Health workers to strike Wednesday as killing of nurse shocks system

Clinics to close across the country from 8 to 10 a.m. in protest over worker burned to death and other attacks on staff

Scene of an alleged arson attack in the city of Holon in central Israel on March 14, 2017. (Magen David Adom spokesperson)
Scene of an alleged arson attack in the city of Holon in central Israel on March 14, 2017. (Magen David Adom spokesperson)

Health care providers across Israel said they will halt work for two hours Wednesday in protest at the killing of a nurse in a clinic and to highlight concern over violence directed against health professionals.

Histadrut labor federation chairman Avi Nissenkorn announced the shutdown of the health care system between 8 a.m. and 10 a.m.

“The strike is in solidarity with all members of the health care system who work day and night for patients and their families across the country,” Nissenkorn said.

The announcement came as health care officials sounded the alarm on violence against doctors and others by irritated patients and family members, which they say is a chronic issue in Israel.

Attacks on staff in hospitals and health clinics have increased dramatically in the past few years, with family members attacking or cursing staff and causing disruptions in wards.

On Tuesday morning, Tova Kararo, a nurse at a Clalit HMO clinic in the central city of Holon, was doused with flammable material and set on fire by a disgruntled patient.

Kararo was pronounced dead at the scene by emergency workers.

Tova Kararo, a nurse killed by a patient on March 14, 2017. (Facebook)
Tova Kararo, a nurse killed by a patient on March 14, 2017. (Facebook)

Media reports said the patient suspected of killing her is a 78-year-old mentally ill Holocaust survivor who resides in Holon.

He fled in his car but was caught by police at the city’s exit after a chase.

Police believe he was dissatisfied with the treatment he had received.

After being caught, he reportedly said, “I didn’t want to harm anyone – only to throw a burning bottle,” the Israel Hayom newspaper reported.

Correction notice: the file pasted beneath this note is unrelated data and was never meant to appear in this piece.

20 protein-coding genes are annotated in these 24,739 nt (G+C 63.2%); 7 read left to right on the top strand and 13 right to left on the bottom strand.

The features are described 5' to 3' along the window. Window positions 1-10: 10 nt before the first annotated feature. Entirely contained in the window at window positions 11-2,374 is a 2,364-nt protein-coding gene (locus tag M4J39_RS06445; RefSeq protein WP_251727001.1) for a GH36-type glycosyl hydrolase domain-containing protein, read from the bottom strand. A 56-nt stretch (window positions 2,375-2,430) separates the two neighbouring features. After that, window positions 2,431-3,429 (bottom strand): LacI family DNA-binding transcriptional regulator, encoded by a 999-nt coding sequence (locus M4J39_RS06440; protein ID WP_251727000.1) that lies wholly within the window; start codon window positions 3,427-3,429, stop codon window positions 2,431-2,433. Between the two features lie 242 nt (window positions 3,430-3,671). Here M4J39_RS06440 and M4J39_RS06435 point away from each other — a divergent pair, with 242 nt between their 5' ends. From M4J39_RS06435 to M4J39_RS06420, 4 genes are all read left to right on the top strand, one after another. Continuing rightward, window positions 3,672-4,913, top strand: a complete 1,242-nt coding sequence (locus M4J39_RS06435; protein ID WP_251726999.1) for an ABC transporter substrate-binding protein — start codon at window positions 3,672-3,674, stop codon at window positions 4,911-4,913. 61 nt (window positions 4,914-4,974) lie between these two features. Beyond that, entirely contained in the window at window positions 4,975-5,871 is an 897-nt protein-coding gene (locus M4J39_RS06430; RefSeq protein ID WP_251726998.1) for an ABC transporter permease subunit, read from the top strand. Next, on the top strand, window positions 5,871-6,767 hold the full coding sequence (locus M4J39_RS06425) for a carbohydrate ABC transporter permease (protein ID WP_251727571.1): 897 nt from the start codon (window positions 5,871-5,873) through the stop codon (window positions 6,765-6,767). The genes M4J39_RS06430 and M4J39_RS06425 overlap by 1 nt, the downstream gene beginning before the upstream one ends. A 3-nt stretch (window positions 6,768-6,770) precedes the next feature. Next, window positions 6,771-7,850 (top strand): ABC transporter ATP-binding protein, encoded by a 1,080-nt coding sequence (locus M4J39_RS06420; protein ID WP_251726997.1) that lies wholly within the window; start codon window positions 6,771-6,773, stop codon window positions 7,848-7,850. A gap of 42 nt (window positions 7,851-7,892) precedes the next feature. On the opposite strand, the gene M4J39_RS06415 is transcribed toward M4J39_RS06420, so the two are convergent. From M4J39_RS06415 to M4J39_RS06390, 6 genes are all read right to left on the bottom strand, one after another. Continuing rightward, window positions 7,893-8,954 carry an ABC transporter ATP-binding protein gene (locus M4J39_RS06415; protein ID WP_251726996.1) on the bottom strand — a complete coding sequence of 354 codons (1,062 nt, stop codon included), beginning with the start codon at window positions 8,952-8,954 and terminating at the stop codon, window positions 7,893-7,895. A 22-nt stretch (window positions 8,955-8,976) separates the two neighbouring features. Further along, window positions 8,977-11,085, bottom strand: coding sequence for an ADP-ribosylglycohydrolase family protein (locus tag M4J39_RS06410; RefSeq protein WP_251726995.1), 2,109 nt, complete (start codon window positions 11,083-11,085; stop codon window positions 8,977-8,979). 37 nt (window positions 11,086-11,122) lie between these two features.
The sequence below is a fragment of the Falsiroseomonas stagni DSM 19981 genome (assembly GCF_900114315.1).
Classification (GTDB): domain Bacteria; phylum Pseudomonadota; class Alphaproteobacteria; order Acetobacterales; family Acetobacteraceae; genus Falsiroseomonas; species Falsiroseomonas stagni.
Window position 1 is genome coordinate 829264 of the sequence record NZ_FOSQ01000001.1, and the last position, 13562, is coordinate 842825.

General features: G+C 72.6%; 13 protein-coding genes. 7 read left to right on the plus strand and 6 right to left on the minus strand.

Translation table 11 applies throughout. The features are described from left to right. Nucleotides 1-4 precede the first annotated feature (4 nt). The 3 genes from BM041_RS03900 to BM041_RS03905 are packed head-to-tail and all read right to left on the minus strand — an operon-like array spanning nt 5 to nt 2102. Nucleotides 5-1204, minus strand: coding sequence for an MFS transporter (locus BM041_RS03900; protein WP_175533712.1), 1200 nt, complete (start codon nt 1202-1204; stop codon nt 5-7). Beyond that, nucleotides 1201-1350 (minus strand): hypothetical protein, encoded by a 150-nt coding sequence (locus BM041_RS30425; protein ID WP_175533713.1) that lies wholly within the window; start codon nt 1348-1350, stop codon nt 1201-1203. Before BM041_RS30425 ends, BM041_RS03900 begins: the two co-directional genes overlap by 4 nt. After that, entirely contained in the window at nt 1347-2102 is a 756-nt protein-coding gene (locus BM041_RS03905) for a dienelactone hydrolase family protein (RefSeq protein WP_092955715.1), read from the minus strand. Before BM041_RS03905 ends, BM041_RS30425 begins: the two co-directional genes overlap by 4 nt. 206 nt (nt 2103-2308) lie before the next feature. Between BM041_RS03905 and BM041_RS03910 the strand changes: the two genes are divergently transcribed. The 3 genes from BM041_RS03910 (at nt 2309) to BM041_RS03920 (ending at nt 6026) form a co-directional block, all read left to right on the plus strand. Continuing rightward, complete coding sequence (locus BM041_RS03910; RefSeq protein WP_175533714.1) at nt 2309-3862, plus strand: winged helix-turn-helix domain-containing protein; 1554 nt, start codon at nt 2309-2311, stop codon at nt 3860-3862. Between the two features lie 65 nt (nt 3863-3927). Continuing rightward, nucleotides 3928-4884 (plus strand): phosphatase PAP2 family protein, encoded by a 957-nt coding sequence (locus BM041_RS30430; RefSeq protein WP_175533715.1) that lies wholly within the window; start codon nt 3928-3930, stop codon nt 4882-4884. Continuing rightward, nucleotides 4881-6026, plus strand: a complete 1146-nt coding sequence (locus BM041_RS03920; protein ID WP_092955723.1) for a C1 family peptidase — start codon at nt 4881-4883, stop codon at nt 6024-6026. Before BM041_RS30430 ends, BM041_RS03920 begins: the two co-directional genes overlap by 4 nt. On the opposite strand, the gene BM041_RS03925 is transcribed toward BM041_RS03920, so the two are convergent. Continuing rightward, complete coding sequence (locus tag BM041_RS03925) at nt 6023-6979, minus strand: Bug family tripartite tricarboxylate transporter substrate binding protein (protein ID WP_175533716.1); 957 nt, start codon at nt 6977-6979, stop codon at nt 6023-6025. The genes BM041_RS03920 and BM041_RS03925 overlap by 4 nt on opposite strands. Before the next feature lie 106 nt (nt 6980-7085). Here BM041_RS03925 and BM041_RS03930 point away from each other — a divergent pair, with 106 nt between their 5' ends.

“Everyone was shocked today by the murder,” said a Health Ministry spokesperson, “but the writing was already on the wall. Attacks against medical teams is something that happens too frequently, and we cannot let it pass in silence.”

Health Minister Yaakov Litzman said he was “shocked” by the incident.

“This event was unprecedented. We are all feeling the pain and want to strengthen the teams in the clinic,” said Eli Dapas, CEO of Clalit health services.

The chairman of the Knesset Labor, Welfare and Health Committee, Eli Alaluf, announced that on Wednesday morning the committee will hold an emergency session in the wake of the attack.

According to official government figures, there were 3,000 reported cases of violence or abuse against health personnel in hospitals, clinics and emergency services between 2014 and 2016. Approximately 75 percent of those attacks were verbal abuse.

A quarter of the attacks were physical attacks against medical staff or their security. Three-quarters of the attacks took place in hospitals, especially in emergency rooms.

In almost one-quarter of the cases the victims filed complaints with the police.

Jerusalem’s Hadassah hospitals announced that they will hold a solidarity rally on Wednesday at 12 p.m. in Ein Kerem and at 12:15 p.m. on Mount Scopus in memory of Kararo and to draw attention to violence against health workers.

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